Neutropenia In Glycogen Storage Disease 1b (GSD1b)
Dale, DC; Bolyard, AA; Marrero, TM; Kelley, ML; Phan, L; Boxer, LA; Kishnani, PS; Kurtzberg, J; Weinstein, DA
Published in: Blood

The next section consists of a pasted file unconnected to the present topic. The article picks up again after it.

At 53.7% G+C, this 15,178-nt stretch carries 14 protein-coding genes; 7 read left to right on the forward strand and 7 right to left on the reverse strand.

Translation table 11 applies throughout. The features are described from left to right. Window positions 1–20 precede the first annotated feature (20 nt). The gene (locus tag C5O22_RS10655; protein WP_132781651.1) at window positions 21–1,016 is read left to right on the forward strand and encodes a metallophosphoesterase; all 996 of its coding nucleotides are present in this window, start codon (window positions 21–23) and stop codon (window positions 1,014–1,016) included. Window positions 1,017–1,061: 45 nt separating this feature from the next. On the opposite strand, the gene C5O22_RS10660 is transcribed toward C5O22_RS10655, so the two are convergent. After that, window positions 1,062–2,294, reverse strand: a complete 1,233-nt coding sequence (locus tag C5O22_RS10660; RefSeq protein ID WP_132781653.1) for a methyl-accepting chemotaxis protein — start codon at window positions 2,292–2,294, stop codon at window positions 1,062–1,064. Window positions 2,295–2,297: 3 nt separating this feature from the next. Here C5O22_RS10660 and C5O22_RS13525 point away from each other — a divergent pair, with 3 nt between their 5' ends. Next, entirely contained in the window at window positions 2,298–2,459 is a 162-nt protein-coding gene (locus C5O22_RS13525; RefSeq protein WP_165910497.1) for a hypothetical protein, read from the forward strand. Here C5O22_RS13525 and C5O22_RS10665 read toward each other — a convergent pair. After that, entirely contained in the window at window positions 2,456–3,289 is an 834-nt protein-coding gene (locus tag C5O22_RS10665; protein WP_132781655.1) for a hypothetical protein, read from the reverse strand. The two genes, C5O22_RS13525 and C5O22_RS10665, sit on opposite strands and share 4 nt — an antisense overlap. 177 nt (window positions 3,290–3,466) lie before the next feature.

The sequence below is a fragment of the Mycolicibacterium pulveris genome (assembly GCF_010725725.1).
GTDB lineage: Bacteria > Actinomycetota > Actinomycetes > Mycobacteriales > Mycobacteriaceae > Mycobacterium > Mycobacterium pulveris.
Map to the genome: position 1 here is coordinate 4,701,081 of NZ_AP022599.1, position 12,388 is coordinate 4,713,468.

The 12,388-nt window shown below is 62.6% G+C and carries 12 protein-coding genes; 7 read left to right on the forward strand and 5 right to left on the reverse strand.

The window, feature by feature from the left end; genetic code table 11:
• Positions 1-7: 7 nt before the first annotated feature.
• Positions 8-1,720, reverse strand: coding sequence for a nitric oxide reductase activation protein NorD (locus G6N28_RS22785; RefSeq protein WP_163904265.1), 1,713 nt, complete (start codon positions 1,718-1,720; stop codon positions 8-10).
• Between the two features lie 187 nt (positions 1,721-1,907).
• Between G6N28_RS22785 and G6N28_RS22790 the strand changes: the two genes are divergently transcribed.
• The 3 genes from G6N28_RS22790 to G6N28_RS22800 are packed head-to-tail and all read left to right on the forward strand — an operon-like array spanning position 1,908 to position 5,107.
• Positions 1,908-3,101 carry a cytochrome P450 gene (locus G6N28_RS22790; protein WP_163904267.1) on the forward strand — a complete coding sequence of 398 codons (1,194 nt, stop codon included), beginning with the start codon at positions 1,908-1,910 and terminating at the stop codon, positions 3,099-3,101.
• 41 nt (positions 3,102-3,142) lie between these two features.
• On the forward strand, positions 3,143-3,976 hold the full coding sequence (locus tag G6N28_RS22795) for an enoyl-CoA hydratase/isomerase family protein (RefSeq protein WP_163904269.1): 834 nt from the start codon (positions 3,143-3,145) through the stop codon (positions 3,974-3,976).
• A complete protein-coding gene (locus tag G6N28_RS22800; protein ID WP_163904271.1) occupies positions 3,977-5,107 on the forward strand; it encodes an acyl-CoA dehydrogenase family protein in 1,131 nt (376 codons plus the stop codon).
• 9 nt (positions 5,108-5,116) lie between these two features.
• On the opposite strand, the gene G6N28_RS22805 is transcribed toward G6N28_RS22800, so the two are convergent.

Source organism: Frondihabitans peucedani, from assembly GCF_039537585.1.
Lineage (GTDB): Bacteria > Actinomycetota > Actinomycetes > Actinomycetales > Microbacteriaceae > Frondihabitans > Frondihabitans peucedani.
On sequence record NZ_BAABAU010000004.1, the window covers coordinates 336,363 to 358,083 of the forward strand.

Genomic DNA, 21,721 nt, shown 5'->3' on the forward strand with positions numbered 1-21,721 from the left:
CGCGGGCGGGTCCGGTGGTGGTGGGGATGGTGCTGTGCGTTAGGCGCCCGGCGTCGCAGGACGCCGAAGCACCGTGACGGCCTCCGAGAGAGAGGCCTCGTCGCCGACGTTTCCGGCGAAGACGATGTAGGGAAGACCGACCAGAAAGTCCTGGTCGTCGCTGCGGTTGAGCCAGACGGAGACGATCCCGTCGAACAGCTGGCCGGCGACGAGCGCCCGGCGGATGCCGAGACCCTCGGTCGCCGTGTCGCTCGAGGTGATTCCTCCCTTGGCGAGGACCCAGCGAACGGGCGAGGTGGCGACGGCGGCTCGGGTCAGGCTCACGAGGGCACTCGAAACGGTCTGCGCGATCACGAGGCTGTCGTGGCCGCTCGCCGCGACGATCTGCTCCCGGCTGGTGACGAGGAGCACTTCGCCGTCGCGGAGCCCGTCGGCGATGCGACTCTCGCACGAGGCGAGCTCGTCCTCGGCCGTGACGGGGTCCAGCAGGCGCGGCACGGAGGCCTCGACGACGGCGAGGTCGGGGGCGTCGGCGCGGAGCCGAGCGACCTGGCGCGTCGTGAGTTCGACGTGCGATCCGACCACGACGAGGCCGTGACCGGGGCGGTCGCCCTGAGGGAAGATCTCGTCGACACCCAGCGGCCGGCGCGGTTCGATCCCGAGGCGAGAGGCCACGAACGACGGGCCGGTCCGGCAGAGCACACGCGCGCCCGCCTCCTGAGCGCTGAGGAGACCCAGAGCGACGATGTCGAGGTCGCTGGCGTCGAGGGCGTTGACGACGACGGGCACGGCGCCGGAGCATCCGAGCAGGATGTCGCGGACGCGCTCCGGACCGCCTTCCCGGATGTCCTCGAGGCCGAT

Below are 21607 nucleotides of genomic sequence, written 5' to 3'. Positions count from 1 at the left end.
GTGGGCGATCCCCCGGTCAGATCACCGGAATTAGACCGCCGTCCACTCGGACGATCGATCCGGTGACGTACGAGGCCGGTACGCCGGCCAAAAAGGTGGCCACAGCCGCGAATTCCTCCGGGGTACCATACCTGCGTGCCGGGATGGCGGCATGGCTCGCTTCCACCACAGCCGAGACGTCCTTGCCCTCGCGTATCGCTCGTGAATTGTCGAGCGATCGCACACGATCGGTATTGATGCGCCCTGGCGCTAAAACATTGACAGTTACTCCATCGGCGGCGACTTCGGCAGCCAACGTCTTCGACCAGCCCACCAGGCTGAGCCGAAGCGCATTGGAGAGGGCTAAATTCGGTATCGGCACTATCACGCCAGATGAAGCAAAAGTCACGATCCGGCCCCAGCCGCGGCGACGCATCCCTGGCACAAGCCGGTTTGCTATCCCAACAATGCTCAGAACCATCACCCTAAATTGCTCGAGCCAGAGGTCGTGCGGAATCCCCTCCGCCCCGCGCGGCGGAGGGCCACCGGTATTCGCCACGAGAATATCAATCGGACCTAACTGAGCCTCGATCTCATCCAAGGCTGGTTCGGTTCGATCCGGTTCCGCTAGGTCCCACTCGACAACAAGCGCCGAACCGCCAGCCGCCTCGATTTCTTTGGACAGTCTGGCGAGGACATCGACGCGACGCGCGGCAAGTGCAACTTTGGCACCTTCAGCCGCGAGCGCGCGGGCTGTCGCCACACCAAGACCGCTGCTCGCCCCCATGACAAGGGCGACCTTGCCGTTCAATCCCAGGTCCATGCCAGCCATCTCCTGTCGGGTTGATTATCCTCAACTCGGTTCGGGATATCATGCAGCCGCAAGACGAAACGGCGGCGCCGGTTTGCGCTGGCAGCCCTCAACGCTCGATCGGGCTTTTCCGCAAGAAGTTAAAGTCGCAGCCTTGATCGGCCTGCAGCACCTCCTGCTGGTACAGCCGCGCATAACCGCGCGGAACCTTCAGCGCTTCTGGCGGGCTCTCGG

Hypoglycemia, neutropenia, enterocolitis and recurrent infections are common manifestations of glycogen storage disease 1b (GSD1b). GSD1b is a rare genetic disorder caused by mutations in G6PT1, the gene for the glucose 6 phosphate transporter principally responsible for the transport of glucose into the endoplasmic reticulum in neutrophils and other cells. In myeloid cells, mutant G6PT1 causes abnormalities in both neutrophil deployment and function.We recently formed a cooperative GSD1b study group to investigate the diagnosis, manifestations and treatment of GSD1b associated neutropenia. This report summarizes data for 68 patients with GSD1b followed prospectively in North America by the Severe Chronic Neutropenia International Registry-Seattle (SCNIR-Seattle), Duke University and University of Florida. It is the largest cohort of patients yet assembled for the study of this form of glycogen storage disease. We enrolled a total 29 males, 39 females, including 41 currently adult patients (mean age 17.5; range 2.3-41.1). All patients were recognized in very early childhood, most commonly because of hypoglycemia, hepatomegaly, seizures or because of clinical features similar to those of older sibling with GSD1b. Diagnostic DNA sequencing results were available for 30 patients. Before the availability of genetic testing, liver biopsy was commonly done to secure the diagnosis. G-CSF has been widely used in management of these patients since the early 1990’s. The earliest treatment of a patient in the cohort began G-CSF in 1989.Neutrophil counts were available for 54/68 patients prior to treatment. Median neutrophil count prior to treatment with G-CSF was 0.45 x 109/L, mean 0.59 +/- 0.09 x 109/L (range 0-3.5 x 109/L) and elevations of blood neutrophils were common with infections. Bone marrow examination and neutrophil function tests were not usually performed. Two-thirds of these patients (42/68) reported symptoms of enterocolitis, a dominant problem for most of these patients. Other common problems were: recurrent fevers, mouth ulcers, gingivitis, periodontitis, cellulitis, abscesses, sinusitis, otitis and pneumonia. Bacteremia, sepsis and deep tissue abscesses were relatively rare. The specific G6PT1 mutations in these patients could not be correlated with the severity of symptoms or neutropenia, similar to previous reports. (Melis et al, Eur J Pediatr 2005;164:501-8)Sixty-six of the 68 patients were treated with G-CSF, starting at a median age 3.9 years (range 0.04-30.4 years) with a median dose of 3.1 mcg/kg/day (range 0.4-13.8 mcg/kg/day), for a median of 9.3 years (range 0.9-23.8 mcg/kg/day). Neutrophils increased in all patients, with median values on treatment 1.28 x 109/L, mean 1.54 +/- 0.14 x 109/L (range 0-5.7 x 109/L). G-CSF doses and blood neutrophil levels were kept relatively low because splenic enlargement is a recognized manifestation of GSD1b. (pre G-CSF 16/68 had splenomegaly, on G-CSF 49/68 patients had splenomegaly), based on spleen size by physical examination.Longitudinal observations indicate that G-CSF consistently increases neutrophil counts, reducing enterocolitis and decreasing the occurrence and severity of infections. The high proportion of adult patients enrolled (60%) suggests that many GSD1b patients are now surviving to adulthood with improvements in overall management. Data from annual follow-up, however, indicate that fever and recurrent infections remain a significant problem for many patients, perhaps because G-CSF dosing to achieve a normal ANC is limited by the risk of massive splenomegaly and neutrophil dysfunction may not be corrected with G-CSF. In our study population, five patients have had splenectomies, four had liver transplants, two had hematopoietic transplants, and two developed AML. Three patients have died, one from AML and two from sepsis; one 18 months post splenectomy and off G-CSF. There are now a total of 4 reported cases of AML in GSD1b, 1 before G-CSF and three in patients treated with G-CSF.We conclude that despite great progress with understanding the genetic and molecular basis for GSD1b and improvement in its treatment, the natural history and long term treatment outcomes are yet poorly understood. Important issues are the risk of bacterial infections despite normalization of the ANC, the risk of massive splenomegaly and the risk of AML. We believe that a cooperative group approach can clarify many of these issues.